Rochester Water Company - Tax Free Gold Bond 1888

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Beautifully engraved certificate from the Rochester Water Company issued in 1888. This historic document has an ornate border around it with a vignette of an early treatment plant. This item is hand signed by the company's president ( John Y. Buchanan ) and secretary ( E. Phillips ) and is over 115 years old. There are over 60 unused coupons attached to this bond that are not shown in the scan. The bond has been folded and is in excellent condition. The scan makes it appear like it is stained at the folds, but there are no stains. is a name you can TRUST!
Certificate Vignette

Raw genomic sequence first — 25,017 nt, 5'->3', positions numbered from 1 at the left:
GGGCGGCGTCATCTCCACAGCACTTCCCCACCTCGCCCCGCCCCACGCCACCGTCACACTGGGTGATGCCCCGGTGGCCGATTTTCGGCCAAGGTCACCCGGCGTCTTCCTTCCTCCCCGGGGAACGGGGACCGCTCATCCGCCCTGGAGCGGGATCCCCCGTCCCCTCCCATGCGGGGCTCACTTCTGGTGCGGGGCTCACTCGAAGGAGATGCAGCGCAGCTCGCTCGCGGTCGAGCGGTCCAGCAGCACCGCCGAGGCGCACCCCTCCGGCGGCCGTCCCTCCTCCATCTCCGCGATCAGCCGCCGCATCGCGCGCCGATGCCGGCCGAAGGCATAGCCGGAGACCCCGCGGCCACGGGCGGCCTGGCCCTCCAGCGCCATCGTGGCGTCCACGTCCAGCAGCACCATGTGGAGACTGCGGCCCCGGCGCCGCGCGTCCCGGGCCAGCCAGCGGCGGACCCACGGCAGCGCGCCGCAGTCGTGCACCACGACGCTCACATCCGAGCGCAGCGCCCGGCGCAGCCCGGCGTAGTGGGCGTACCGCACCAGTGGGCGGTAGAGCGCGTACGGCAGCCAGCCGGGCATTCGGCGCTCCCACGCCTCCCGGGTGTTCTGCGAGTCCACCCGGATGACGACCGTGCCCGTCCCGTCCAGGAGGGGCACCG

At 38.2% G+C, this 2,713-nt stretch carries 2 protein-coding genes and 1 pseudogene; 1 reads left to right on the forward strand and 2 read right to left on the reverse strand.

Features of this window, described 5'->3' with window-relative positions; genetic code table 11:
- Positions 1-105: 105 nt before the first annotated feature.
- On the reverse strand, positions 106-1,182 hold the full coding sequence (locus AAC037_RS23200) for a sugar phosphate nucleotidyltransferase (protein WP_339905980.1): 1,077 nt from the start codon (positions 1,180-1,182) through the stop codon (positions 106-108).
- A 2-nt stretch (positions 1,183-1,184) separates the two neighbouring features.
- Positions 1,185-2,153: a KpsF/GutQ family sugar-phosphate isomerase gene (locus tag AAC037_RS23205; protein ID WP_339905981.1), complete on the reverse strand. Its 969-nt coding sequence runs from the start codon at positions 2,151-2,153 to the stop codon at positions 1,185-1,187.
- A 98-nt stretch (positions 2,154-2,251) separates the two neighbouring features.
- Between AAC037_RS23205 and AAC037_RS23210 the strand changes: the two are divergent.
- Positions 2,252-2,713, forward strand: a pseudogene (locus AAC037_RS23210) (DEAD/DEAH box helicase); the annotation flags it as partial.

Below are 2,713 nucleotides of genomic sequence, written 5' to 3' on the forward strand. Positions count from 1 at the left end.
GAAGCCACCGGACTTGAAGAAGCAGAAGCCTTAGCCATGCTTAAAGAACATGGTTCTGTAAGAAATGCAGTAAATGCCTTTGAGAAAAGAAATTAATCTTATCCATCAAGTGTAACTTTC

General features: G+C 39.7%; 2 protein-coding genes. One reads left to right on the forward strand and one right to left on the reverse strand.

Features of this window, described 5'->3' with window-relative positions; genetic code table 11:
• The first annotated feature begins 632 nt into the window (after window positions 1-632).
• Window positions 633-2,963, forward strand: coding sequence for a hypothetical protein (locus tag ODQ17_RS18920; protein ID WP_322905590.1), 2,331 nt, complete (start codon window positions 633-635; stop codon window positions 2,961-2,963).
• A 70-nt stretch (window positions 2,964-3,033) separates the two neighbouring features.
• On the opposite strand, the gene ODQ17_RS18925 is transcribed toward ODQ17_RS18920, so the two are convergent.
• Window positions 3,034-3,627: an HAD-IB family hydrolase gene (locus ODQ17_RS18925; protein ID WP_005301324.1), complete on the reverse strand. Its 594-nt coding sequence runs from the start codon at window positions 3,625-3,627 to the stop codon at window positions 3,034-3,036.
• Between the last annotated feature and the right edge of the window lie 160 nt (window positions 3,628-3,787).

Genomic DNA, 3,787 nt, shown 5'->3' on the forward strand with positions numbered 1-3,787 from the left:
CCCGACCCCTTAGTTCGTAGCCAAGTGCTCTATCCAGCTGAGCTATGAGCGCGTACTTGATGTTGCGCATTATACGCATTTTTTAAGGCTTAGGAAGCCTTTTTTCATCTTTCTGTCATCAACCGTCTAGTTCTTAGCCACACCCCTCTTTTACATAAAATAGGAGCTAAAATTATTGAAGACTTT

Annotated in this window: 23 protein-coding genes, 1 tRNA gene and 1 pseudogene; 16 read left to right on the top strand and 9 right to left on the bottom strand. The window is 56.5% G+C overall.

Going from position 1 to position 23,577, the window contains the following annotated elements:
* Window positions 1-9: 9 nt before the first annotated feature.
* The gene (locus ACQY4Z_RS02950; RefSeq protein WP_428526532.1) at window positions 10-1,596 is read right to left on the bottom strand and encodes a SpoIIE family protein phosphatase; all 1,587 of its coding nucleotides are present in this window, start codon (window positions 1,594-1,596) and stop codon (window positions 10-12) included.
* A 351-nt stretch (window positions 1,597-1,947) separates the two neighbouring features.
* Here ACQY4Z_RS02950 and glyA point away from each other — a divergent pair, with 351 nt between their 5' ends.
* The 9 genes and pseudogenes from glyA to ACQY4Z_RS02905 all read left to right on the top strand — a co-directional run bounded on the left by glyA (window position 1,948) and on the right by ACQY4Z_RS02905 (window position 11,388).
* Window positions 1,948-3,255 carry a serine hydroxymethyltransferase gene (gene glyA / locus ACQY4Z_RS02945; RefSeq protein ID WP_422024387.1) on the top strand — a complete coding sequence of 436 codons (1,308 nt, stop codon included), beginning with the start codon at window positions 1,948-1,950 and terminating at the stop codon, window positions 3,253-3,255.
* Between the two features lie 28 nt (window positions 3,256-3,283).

History of Beaver County Beaver County was created in 1800 from parts of Allegheny and Washington Counties. The new county was divided into six townships. Hanover Township represented the Washington County contribution. North Beaver Township coincided with the First District of Donation Lands. The other four townships were divided by natural boundaries the Beaver and Ohio Rivers and Raccoon Creek. DEVELOPMENT Beaver County was created March 12, 1800. It was bounded on the north by Mercer County, on the east by Butler County, on the southeast by Allegheny County, on the south by Washington County, and on the west by the states of Ohio and, then, Virginia. Its area was 646 square miles. On March 20, 1849, a section of Beaver County was used to help form Lawrence County, now it northern boundary. West Virginia became a state by a division of the State of Virginia, and its "Panhandle" partly bounds Beaver County on the west. The county has as area of 441 square miles, including approximately eight square miles covered by water. The surface varies from 656 to 1,383 feet above sea level, the height of "Big Knob" in New Sewickley Township. The Ohio River, which is formed at Pittsburgh by the confluence of the Allegheny and Monongahela Rivers, traverses the county. The Beaver River flows into it from the north. Both rivers have been vital assets to the development of the county. The only comprehensive and definitive history of the county was written by the Rev. Joseph H. Bausman upon the occasion of Beaver County's Centennial Celebration in 1900. His historical document reveals that the name "Beaver" was given to the county from the stream and town of that name which were within its limits at the time of its formation. The name of the stream was a translation into English of the Indian word for "beaver". Previous to the layout of the town of Beaver, the point was called "McIntosh" from the fort which had been built there under the direction of General McIntosh in 1778, during the Revolutionary War. It was formerly a large Indian settlement and French trading post. The Indian tribes, the Delawares, the Shawnees, and the Ohio River Iroquois, who inhabited the territory, became the allies of the British during the Revolutionary period. At the close of the war an era of development began. INDUSTRY Beaver County, located northwest of Pittsburgh along the western border of the state, has been an integral part of the Pittsburgh metropolitan area for several decades. Its strategic location along the Ohio River provided the initial impetus for the development of the county. The topography, best described as rolling and hilly, crossed over with many streams and valleys, has been a prime determinant in affecting developmental patterns. Much of the initial development, both industrial and residential, occurred in the river valley communities. Because of its natural resources and accessibility to markets with transportation by rail and water routes, Beaver County became one of the major industrial counties of Pennsylvania. It was an important part of the Greater Pittsburgh industrial complex, widely known as the "iron and steel center of the world". Primary metal had always been the mainstay of manufacturing in Beaver County, but industry in general displayed some diversity. In 1967, 246 firms listed in the Industrial Directory manufactured glass, tile, brick, ceramics, electric products, roofing, lumber, chemicals, electrical machinery, and consumers' goods of various kinds. More than 80% of the county's residents worked in Beaver County until 1980. The decline of the national steel industry had drastic effects upon the county, reducing the labor force from nearly 100,000 in the mid 1970's to slightly over 62,400 in 1987. An increasing number of residents have been leaving the county in search of employment. Small diversified industries and services are now becoming an important part of the economy. The site of the first commercially operated atomic power plant was in Shippingport, located along the Ohio River. The plant, now shut down, is being dismantled. In close proximity to this site are the Beaver Valley nuclear and coal fired power stations, which provide electric power for commercial, residential, and industrial uses in southwestern Pennsylvania and parts of Ohio. POPULATION Beaver County, mainly an industrial and urban community, had a population of approximately 204,000 in 1980. It has no central city; the population is clustered in several centers throughout the county. The county is comprised of fifty-four municipalities. One of these is the second ward of Ellwood City, which otherwise is part of Lawrence County. The Borough of Beaver serves as the county seat. MUNICIPALITIES Beaver County's municipalities include thirty boroughs, five first class townships, seventeen second class townships, and two third class cities. All these municipalities have elected governing bodies, elected tax collectors and auditors, police departments, fire departments (most of which are volunteer), appointed solicitors, and appointed managers or secretaries. Cities and boroughs are governed by elected mayors and councils of varying sizes. In the cities, the mayor has the same vote as each of the four council members. In the boroughs the mayor does not have a vote on council but controls the police department. Each first class township is governed by a commission of five elected members serving staggered four-year terms. Second class townships are governed by three elected supervisors serving staggered six-year terms. Some townships employ a manager; others have secretaries who run the offices. The Government Directory, published and updated each year by the League of Women Voters of Beaver County, has additional information about each municipality. (The directory is available at the courthouse and at local libraries.) TRANSPORTATION Beaver County is traversed by many major highways. The Pennsylvania Turnpike (-76) is the primary highway for through east-west traffic. The Beaver Valley Expressway (S.R. 60) provides quick and easy access to the Pittsburgh International Airport and the City of Pittsburgh, along with access to New Castle and points north. Other roadways allow for access to major highways and the interstate system. Railroads traversing the county, Conrail, and the Pittsburgh and Lake Erie Railroad, and the Chessie System (Chesapeake and Ohio), provide freight service only. Conway Yards is an extensively automated rail yard and was at one time the largest and busiest in the world. The proximity of the county to the Pittsburgh International Airport provides commercial passenger and air freight services to the county's residents and business firms. The Beaver County Airport is a general aviation airport used primarily by private and corporate planes. Bus transportation within the county and to Pittsburgh is provided by the Beaver County Transit Authority, which also offers demand and response bus transportation to all citizens. The Port Authority of Allegheny County services parts of Beaver County. The actual document looks much nicer than the scan indicates.